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Of course, the overarching job of the uniform is to protect the soldier, and the ability to jump from harm’s way or to silently announce oneself to allies would do that indirectly. But the army’s vision is of a suit that would also provide direct protection against everything from bullets to anthrax. Improved ballistic protection is mostly theoretical at this point, but some very real tools against biological and chemical attacks are already in hand.

One such technology is based on highly branched polymer molecules called dendrimers. By modifying the ends of a dendrimer’s branches so that each of them sticks to a dangerous molecule and renders it harmless, army researchers have already created a protective substance with great absorptive power for its weight. But so far, they’ve been able to use the substance only by mixing it into a sunblock-like cream. The problem with adding this technology to a soldier’s suit is that dendrimers don’t easily stick to each other and thus are difficult to form into a stable material that would stand up to the abuse of a battlefield-and a washing machine.

To help make a more rugged material, MIT chemical engineer Paula Hammond designed dendrimers with “tails.” These tails, several times longer than the dendrimers’ branches, tend to entangle with one another, keeping the molecules latched together without blocking the branches from doing their jobs. It’s like an extensive root system for a forest of molecular trees, and it could allow the anchored dendrimers to make a tough protective film. “These technologies are just budding right now. We can take them and begin to incorporate them into fabrics and coatings,” Hammond says.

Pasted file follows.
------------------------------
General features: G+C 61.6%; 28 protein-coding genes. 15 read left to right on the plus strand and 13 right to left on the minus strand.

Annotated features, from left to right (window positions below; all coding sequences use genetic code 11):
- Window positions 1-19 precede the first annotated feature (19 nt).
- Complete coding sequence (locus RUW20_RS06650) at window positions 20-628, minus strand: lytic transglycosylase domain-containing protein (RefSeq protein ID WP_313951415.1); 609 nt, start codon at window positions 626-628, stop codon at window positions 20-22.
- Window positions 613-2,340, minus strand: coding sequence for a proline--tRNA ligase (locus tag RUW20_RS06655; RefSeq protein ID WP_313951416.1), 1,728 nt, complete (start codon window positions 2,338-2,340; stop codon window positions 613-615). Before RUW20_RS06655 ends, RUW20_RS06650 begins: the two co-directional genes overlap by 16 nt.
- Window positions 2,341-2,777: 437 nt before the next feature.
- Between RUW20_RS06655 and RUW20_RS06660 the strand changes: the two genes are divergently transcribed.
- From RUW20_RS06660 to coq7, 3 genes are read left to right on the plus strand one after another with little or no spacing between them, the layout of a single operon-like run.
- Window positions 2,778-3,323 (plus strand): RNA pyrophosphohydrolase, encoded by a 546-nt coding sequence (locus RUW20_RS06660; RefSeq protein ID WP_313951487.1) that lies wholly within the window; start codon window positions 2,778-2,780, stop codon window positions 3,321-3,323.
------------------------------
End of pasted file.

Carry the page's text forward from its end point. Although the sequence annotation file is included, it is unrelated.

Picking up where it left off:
MIT researchers are also working on technologies that could help monitor a soldier’s health remotely, regardless of what hazards he or she might encounter. Built-in sensors that detect changes in body chemistry, for example, might help determine whether a fallen soldier is critically wounded or can wait for aid. Such sensors would have to be extremely sensitive but also robust and simple to operate.

And Swager has made a good first step. Using specially designed polymers as the detector, Swager has recently developed a device to sense concentrations of nitric oxide, a chemical present in human breath. Nitric oxide spikes when the body is stressed (see “Sensing Health,” below). Taken alone, a nitric oxide measurement might not tell the whole story, but the sensor “is a first element that could be part of ways of assessing the physiological state of the soldier,” Swager says.

Sensing Health

A sensor that uses an electrically conducting polymer could directly detect nitric oxide concentrations in a soldier’s breath. Cobalt atoms in the polymer bind and release nitric oxide molecules, causing fluctuations in the resistance of the polymer, which lies between electrodes. (Illustration by John MacNeill)

The nitric oxide detector uses nanoscopic polymer wires capable of conducting electricity. When nitric oxide binds to the polymer, it produces a change in electrical resistance that can be readily detected. Additionally, the nitric oxide molecules quickly fall off the sensor, giving the device the ability to provide continuous measurements of the chemical’s concentration.

Although just a prototype today, Swager’s device could eventually be incorporated into a mask or the fabric of a soldier’s suit to detect other chemicals-such as hydrocarbons and ketones-that can be indicators of stress or disease, or to detect biological and chemical agents.

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